14 December 2021

Strategy targets social determinants of health

Political Public Health TheHill

Anyone remember the old poem about the merits of putting a fence at the top of a cliff, rather than an ambulance down in the valley?

The new strategy looking to define the next 10 years of preventive health – the cheap fence often neglected in favour of expensive ambulances – has landed, with a strong focus on addressing inequities from birth and ensuring that Australians live healthier for longer. 

More than 20 health organisations will be receiving a cut of $23.7 million in funding over the next three years as part of the strategy. 

Much like the Primary Health Care 10 Year Plan, the National Preventive Health Strategy sets out long-term policy goals and is part of a push to shift the focus away from treating illness and disease after they occur. 

It has four broad aims: that all Australians have the best start in life, that all Australians live in good health and wellbeing for as long as possible, that health equity is achieved for priority populations and that investment in prevention is increased. 

Some of the more specific goals which sit underneath these include raising the proportion of Aboriginal and Torres Strait Islander babies with a healthy birthweight to at least 91% by 2031 and ensuring that regional and remote Australians have an additional three years of life lived in full health by 2030.

According to the strategy, around 38% of the country’s disease burden could be prevented through a reduction in modifiable risk factors like physical inactivity, tobacco use and dietary risks. 

Just tackling tobacco, alcohol and unhealthy foods alone is estimated to save $6 billion in health costs. 

These modifiable risk factors, according to the strategy, are best addressed through examining wider determinants of health, like social and environmental factors.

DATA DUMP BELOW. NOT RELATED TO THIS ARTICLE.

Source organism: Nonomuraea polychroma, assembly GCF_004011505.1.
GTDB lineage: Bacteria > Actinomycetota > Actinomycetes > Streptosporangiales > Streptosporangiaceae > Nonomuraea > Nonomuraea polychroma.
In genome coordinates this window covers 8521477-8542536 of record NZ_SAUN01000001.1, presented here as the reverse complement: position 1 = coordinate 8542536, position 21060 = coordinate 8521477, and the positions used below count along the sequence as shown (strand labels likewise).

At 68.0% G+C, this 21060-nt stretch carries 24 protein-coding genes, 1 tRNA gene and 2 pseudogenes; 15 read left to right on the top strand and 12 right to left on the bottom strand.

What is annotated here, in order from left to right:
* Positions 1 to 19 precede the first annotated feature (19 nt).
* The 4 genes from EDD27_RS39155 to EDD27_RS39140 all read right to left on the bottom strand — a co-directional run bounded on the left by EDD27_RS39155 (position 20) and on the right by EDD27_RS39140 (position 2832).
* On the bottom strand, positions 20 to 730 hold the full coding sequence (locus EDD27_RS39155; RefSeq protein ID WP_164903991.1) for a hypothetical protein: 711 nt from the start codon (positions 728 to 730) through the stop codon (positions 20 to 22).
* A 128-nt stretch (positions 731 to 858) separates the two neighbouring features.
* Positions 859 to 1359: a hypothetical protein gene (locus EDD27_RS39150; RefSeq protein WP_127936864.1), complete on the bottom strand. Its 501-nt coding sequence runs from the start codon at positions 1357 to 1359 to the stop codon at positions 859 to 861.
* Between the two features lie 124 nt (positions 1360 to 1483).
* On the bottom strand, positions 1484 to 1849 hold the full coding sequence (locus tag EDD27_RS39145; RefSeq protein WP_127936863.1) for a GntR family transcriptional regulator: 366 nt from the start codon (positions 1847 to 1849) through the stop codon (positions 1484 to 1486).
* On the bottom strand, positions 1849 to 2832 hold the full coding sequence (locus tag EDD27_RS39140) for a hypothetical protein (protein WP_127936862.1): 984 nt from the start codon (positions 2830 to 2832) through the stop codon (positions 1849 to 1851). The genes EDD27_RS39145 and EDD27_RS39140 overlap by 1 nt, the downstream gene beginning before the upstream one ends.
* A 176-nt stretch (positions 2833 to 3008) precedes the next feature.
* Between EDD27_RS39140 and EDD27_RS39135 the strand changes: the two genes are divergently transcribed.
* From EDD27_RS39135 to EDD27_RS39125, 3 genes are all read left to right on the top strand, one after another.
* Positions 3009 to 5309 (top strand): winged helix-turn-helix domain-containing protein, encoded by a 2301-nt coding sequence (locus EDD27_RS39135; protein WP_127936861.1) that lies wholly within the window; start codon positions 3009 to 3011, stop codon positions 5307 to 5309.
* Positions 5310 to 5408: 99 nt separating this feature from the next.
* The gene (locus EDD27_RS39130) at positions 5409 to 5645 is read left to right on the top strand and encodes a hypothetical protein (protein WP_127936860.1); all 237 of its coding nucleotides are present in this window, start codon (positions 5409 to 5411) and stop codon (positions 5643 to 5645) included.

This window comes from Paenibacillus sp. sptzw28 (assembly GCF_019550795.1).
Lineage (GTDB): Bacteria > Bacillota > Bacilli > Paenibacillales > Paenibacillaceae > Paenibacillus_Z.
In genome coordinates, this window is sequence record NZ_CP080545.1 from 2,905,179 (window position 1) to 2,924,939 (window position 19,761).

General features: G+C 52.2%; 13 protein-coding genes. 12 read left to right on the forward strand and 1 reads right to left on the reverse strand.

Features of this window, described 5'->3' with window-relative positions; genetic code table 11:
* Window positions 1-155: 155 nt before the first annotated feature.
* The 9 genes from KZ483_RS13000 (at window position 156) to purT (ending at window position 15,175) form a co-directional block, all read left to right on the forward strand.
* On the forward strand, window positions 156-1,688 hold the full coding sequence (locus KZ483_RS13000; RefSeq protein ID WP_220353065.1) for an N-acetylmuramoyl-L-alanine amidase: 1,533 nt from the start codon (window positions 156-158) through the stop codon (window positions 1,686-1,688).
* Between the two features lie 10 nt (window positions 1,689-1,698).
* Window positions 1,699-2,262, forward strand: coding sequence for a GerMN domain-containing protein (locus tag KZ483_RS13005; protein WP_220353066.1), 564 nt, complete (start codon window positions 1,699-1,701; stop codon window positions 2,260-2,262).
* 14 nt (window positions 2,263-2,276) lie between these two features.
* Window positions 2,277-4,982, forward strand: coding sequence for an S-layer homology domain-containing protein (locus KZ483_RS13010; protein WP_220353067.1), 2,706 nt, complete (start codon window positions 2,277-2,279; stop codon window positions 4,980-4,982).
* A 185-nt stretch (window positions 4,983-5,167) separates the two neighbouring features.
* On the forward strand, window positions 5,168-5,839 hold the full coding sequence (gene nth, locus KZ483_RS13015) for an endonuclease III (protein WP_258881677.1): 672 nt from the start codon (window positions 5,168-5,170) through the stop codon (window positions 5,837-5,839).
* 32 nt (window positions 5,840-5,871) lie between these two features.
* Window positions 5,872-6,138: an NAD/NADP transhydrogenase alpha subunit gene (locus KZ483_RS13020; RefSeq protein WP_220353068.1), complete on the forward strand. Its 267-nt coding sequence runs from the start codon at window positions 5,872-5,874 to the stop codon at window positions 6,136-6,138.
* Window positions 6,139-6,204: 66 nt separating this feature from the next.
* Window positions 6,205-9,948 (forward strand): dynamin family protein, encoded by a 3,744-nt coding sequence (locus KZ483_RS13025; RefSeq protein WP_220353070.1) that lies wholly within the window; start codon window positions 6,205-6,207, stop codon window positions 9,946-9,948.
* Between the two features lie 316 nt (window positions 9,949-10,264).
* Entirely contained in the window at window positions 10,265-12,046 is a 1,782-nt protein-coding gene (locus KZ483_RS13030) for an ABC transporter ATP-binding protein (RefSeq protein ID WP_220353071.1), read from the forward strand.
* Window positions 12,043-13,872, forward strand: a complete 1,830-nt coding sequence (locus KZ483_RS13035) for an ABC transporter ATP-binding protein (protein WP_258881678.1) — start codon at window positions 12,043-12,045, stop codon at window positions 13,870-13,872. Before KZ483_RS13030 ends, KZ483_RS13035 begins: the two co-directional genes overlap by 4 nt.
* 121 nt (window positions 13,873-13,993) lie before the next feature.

“If an individual lives in a low socioeconomic area, it is not certain they will develop more chronic conditions or engage in higher levels of risk factor behaviour, but the likelihood is stronger and greater,” the report reads. 

“Furthermore, it often takes time for the connections between our environment and our health to manifest; for example, it may take decades or generations to experience the deleterious effects of living in food insecurity or in an area with high air pollution.”

Those of you with good memories may note that this is not the first national preventive health strategy; the first one came out in 2009, with big plans to make Australia “the healthiest country” by 2020. 

While the specific goals aren’t directly comparable, at the time the 2009 strategy came out approximately 32% of Australia’s total burden of disease was attributed to modifiable risk factors. 

As stated above, that proportion has since climbed six percentage points. 

But Australia has been caught in this cycle of championing preventive health measures for far longer than 10 years. 

That old adage about the fence, the cliff and the ambulance – the operative word here being old – comes from an 1895 poem by temperance activist Joseph Malins. 

While presumably written with Malins’ native Birmingham (and pet cause of temperance) in mind, passages from the poem, like the one reprinted below, have long been used in Australian primary health resources.

Better guide well the young than reclaim them when old,
For the voice of true wisdom is calling.
“To rescue the fallen is good, but ’tis best
To prevent other people from falling.”
Better close up the source of temptation and crime
Than deliver from dungeon or galley;
Better put a strong fence ’round the top of the cliff
Than an ambulance down in the valley.

With the latest National Preventive Health Strategy still yet to be implemented, here’s to more fences and fewer ambulances!

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